I’ve watched Mo Farah compete as an athlete since his long white socks days and always thought he had a winner’s mentality. No one was more disappointed at him being caught on the line and relegated to silver medal position in the World Championship 10,000 km race today than the man himself. It was etched all over his face and I doubt he’ll allow it to be repeated at next year’s London Olympics.
His back story is fascinating – he is a living, breathing antidote to the racist overtones that dominate political discourse on and communities’ attitudes to immigration and refugees. Farah came to the UK at the age of ten, as a Somalian refugee. He is a Muslim – proud of his faith and openly demonstrates its importance in his life after every race. And he is proud to represent his adopted country, even though it has not always been kind to him and his family.
Farah personifies what a positive immigration policy can achieve, and what a country like Scotland can and should offer those who seek shelter and security here. A new life, safety, freedom from fear and violence, an opportunity to succeed, a better life – it’s not a huge amount to ask. Yet, as the tragic death of Simon San, and the subsequent handling of his murder case, has shown, the reality for many immigrants is far from our kailyard dream. We might have exported principles of equality and justice into other nations’ constitutions; we might also have applied such tenets to many aspects of our own law, especially since 1999; but we are very far from practising what we preach.
Far too many who come here and settle – for whatever reason – find and experience mistrust, abuse, isolation, poverty and violence. Racism is casual and slyly institutionalised in attitudes and practice, and is therefore much harder to pin down and eradicate. Policies and procedures talk the talk; agencies and individuals are reluctant to walk the walk, often because they don’t see why they should have to.
The reaction since Lothian and Border police concluded its investigation into its handling of the murder of Simon San has been illuminating. Its public apology was clearly heartfelt and well-meant, but is hard for the family to accept, representing “too little, too late”. Lessons have been learned, the police say, a review has been undertaken, changes have been made. Good. But why oh why does it always take a tragedy for our public institutions to do so? Race hate crime has been on our statute books for six years now, yet Lothian and Borders police officers apparently do not understand what might constitute an offence nor how to investigate it appropriately. Training is not a commonplace. Procedures for liaison with families where English is not the first language are loosely applied. No one bothered to check the quality of the San family’s interpreter.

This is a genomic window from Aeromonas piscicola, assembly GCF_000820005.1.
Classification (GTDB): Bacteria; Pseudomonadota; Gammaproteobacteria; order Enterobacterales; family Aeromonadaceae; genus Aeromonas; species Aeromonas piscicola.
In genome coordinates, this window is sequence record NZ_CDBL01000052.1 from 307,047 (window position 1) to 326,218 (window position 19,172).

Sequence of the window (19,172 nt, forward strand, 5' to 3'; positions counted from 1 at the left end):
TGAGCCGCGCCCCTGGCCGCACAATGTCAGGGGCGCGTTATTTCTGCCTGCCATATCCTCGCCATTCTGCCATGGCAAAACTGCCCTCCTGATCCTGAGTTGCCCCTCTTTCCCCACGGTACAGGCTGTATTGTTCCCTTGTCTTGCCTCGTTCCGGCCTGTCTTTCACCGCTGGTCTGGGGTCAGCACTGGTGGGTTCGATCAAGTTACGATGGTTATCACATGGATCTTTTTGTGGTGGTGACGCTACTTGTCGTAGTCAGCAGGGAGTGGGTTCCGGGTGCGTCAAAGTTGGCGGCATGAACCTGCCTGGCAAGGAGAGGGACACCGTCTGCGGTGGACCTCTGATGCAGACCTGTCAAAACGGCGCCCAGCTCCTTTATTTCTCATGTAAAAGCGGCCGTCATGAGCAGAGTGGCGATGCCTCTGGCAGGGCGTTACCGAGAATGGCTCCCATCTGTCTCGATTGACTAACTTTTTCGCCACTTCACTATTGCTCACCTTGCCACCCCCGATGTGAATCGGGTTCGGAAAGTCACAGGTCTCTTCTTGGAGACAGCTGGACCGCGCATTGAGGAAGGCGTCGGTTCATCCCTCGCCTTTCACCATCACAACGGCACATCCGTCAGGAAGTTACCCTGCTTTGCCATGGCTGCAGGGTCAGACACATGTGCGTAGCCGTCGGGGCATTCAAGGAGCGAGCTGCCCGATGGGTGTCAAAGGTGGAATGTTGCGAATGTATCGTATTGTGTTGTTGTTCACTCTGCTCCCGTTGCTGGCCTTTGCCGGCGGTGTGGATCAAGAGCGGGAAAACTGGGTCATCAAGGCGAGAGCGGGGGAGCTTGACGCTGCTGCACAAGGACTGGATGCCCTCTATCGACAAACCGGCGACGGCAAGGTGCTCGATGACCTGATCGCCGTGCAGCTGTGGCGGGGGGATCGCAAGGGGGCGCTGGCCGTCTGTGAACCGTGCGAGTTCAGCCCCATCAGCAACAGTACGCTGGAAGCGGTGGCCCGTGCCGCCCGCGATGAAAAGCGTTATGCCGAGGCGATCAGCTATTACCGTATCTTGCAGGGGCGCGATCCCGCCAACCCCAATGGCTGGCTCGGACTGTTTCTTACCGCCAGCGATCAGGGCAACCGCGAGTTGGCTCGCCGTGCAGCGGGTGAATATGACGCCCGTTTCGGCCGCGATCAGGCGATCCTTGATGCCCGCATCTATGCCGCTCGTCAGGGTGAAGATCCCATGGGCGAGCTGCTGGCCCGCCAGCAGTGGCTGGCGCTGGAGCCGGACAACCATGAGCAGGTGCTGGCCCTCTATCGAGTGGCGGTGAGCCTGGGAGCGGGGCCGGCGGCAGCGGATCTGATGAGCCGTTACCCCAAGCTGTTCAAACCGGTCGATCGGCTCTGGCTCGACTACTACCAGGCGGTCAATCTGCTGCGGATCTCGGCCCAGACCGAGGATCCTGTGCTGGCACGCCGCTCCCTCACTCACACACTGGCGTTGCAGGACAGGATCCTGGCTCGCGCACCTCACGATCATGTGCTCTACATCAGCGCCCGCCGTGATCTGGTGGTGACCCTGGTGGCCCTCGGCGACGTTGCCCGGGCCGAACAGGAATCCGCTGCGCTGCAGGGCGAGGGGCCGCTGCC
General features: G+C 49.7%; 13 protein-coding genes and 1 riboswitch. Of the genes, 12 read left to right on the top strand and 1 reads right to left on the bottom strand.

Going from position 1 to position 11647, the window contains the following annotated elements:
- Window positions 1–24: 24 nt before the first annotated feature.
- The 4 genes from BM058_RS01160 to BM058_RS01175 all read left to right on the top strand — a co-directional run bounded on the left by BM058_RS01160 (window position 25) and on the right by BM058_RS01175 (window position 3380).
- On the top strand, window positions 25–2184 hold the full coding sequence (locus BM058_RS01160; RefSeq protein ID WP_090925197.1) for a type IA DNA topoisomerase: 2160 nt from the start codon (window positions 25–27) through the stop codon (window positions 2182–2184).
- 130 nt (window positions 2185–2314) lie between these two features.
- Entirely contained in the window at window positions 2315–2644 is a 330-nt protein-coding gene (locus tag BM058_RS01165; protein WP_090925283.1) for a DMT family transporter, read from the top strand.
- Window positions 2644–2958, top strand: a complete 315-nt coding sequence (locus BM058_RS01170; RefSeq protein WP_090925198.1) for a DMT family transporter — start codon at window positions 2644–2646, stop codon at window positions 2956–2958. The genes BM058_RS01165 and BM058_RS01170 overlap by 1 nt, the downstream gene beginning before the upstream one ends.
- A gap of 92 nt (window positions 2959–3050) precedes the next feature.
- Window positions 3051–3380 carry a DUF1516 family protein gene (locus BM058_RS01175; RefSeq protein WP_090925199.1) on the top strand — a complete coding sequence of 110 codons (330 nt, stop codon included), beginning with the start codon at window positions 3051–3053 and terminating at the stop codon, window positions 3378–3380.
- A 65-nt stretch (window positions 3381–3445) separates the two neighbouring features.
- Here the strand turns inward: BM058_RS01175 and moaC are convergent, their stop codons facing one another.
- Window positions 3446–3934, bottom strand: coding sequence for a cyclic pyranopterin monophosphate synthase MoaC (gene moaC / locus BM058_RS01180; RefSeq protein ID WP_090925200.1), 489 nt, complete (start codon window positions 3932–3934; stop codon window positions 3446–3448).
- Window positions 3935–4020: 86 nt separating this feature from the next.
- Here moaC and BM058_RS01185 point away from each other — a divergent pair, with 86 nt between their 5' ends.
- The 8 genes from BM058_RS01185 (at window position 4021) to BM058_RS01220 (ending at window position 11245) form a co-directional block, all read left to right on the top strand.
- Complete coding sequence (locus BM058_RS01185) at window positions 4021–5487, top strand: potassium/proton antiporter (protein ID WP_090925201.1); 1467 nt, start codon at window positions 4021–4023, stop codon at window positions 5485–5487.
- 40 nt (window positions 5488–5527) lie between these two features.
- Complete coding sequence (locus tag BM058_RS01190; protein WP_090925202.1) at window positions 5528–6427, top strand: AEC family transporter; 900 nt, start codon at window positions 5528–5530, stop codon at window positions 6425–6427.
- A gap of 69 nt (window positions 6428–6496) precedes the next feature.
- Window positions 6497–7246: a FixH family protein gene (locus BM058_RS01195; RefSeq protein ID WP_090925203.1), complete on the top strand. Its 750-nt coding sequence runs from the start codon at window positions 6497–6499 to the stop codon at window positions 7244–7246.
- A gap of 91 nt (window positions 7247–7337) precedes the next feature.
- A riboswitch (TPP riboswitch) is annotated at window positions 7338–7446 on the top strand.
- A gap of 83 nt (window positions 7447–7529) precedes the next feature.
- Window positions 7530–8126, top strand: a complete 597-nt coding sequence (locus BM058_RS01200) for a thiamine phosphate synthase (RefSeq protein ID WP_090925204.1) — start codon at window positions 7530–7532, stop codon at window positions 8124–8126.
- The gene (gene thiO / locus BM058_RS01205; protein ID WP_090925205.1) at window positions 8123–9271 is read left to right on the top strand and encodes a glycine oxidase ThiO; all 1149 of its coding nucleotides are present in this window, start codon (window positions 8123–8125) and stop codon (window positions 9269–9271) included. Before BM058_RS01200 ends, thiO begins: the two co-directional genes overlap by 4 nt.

None of this is expensive, none of it should be hard, but it is. We are talking about shifting ingrained attitudes, held by people almost sub-consciously, who do not see why such families should get “special treatment”, who see treating people fairly and respectfully as peripheral to the reasons why they joined the force. It’s an attitude not confined to the police and far too commonplace in other public agencies. Nor is it applied only to people from black and ethnic minority backgrounds – disabled people, older people, homosexuals and those with transgendered identities could all list similar instances where an agency or an individual in the public sector discriminated against them.
But at least the police have held their hands up and started the long slow process of cultural shift. The response of other institutions has been found wanting by comparison. The Lord Advocate Frank Mulholland QC decreed himself satisfied with the Crown Office’s handling of the case and that there was no need for an inquiry. Ergo, there will be no inquiry. Our Justice Secretary, Kenny MacAskill – in a trend that is becoming commonplace for this Scottish Government – had little to say on the issue, murmuring only that it was a matter for the Lord Advocate. I find it dispiriting that he can work himself into a lather over an attack by the Supreme Court on the independence of our legal institutions, yet have nothing to say or offer when those legal institutions are found wanting in how they serve the people of Scotland.
They may have thought it might all disappear but for the intervention of the Scottish Parliament’s Justice committee convenor, Christine Grahame MSP, who is calling for full explanations and threatening to drag the whole sorry bunch before her committee. Jim Eadie, MSP for Edinburgh Southern, has also stepped into the fray. Good on them and they must not stop at this single tragedy. For the suspicion exists – indeed, the anecdotal evidence suggests – that such failings might be at work in other parts of the country. A key issue to explore is what training is provided to officers by different forces and to pore over the detail of where hate crime charges are being laid, and where they are not being pursued by prosecutors. That little geographical and logistical exercise might provide a trail to follow.
This is uncomfortable territory for we, Jock Tamson’s bairns. But only by exposing failings, can we hope to change and to ensure that all our citizens know justice, compassion, fairness and equality, in all aspects of their lives. We’ve had Surjiit Chhokar and now we’ve had Simon San. Tragic and appalling cases – let there be no more.
In his speech to the SNP in March, the First Minister Alex Salmond suggested that the purpose of government was for “the rights of the ordinary to triumph over vested interests”. It’s time we started to see some evidence of that.